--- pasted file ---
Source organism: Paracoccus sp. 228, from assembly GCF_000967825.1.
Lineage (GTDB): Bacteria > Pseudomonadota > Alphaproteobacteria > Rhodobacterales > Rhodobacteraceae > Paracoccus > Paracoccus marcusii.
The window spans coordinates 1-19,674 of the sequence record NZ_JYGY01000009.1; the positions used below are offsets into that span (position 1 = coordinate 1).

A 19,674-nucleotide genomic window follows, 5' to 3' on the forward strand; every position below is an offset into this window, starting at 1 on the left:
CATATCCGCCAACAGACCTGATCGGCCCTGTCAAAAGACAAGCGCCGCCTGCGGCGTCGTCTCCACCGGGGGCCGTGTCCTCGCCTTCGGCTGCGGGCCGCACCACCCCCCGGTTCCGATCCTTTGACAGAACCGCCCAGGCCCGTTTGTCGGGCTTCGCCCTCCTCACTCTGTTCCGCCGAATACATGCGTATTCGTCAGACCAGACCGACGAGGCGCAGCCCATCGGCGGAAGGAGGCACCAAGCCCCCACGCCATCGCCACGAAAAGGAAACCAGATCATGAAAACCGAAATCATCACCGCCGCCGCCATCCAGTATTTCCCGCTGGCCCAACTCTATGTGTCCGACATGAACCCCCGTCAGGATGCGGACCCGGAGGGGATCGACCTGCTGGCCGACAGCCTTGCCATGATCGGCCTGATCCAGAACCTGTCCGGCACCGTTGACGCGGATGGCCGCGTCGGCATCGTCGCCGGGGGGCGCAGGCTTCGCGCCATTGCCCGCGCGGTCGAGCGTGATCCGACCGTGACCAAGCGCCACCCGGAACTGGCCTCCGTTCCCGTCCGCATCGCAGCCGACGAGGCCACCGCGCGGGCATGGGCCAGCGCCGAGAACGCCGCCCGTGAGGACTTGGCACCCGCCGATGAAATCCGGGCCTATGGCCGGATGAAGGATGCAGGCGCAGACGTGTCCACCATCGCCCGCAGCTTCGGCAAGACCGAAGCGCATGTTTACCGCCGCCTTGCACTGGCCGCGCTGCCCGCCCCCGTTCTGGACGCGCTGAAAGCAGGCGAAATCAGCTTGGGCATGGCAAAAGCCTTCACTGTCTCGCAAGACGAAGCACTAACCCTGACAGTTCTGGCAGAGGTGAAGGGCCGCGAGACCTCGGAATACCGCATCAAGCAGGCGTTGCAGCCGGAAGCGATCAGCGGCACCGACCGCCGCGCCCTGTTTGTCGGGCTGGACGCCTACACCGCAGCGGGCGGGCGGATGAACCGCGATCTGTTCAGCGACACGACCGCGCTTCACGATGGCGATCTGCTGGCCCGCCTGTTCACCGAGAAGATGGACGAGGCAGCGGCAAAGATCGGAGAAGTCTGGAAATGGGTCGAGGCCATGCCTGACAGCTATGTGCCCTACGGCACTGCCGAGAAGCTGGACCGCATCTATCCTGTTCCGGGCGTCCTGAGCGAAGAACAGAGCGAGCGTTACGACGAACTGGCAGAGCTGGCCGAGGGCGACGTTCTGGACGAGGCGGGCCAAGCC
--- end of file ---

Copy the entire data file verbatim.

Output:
Source organism: Paracoccus sp. 228, from assembly GCF_000967825.1.
Lineage (GTDB): Bacteria > Pseudomonadota > Alphaproteobacteria > Rhodobacterales > Rhodobacteraceae > Paracoccus > Paracoccus marcusii.
The window spans coordinates 1-19,674 of the sequence record NZ_JYGY01000009.1; the positions used below are offsets into that span (position 1 = coordinate 1).

A 19,674-nucleotide genomic window follows, 5' to 3' on the forward strand; every position below is an offset into this window, starting at 1 on the left:
CATATCCGCCAACAGACCTGATCGGCCCTGTCAAAAGACAAGCGCCGCCTGCGGCGTCGTCTCCACCGGGGGCCGTGTCCTCGCCTTCGGCTGCGGGCCGCACCACCCCCCGGTTCCGATCCTTTGACAGAACCGCCCAGGCCCGTTTGTCGGGCTTCGCCCTCCTCACTCTGTTCCGCCGAATACATGCGTATTCGTCAGACCAGACCGACGAGGCGCAGCCCATCGGCGGAAGGAGGCACCAAGCCCCCACGCCATCGCCACGAAAAGGAAACCAGATCATGAAAACCGAAATCATCACCGCCGCCGCCATCCAGTATTTCCCGCTGGCCCAACTCTATGTGTCCGACATGAACCCCCGTCAGGATGCGGACCCGGAGGGGATCGACCTGCTGGCCGACAGCCTTGCCATGATCGGCCTGATCCAGAACCTGTCCGGCACCGTTGACGCGGATGGCCGCGTCGGCATCGTCGCCGGGGGGCGCAGGCTTCGCGCCATTGCCCGCGCGGTCGAGCGTGATCCGACCGTGACCAAGCGCCACCCGGAACTGGCCTCCGTTCCCGTCCGCATCGCAGCCGACGAGGCCACCGCGCGGGCATGGGCCAGCGCCGAGAACGCCGCCCGTGAGGACTTGGCACCCGCCGATGAAATCCGGGCCTATGGCCGGATGAAGGATGCAGGCGCAGACGTGTCCACCATCGCCCGCAGCTTCGGCAAGACCGAAGCGCATGTTTACCGCCGCCTTGCACTGGCCGCGCTGCCCGCCCCCGTTCTGGACGCGCTGAAAGCAGGCGAAATCAGCTTGGGCATGGCAAAAGCCTTCACTGTCTCGCAAGACGAAGCACTAACCCTGACAGTTCTGGCAGAGGTGAAGGGCCGCGAGACCTCGGAATACCGCATCAAGCAGGCGTTGCAGCCGGAAGCGATCAGCGGCACCGACCGCCGCGCCCTGTTTGTCGGGCTGGACGCCTACACCGCAGCGGGCGGGCGGATGAACCGCGATCTGTTCAGCGACACGACCGCGCTTCACGATGGCGATCTGCTGGCCCGCCTGTTCACCGAGAAGATGGACGAGGCAGCGGCAAAGATCGGAGAAGTCTGGAAATGGGTCGAGGCCATGCCTGACAGCTATGTGCCCTACGGCACTGCCGAGAAGCTGGACCGCATCTATCCTGTTCCGGGCGTCCTGAGCGAAGAACAGAGCGAGCGTTACGACGAACTGGCAGAGCTGGCCGAGGGCGACGTTCTGGACGAGGCGGGCCAAGCC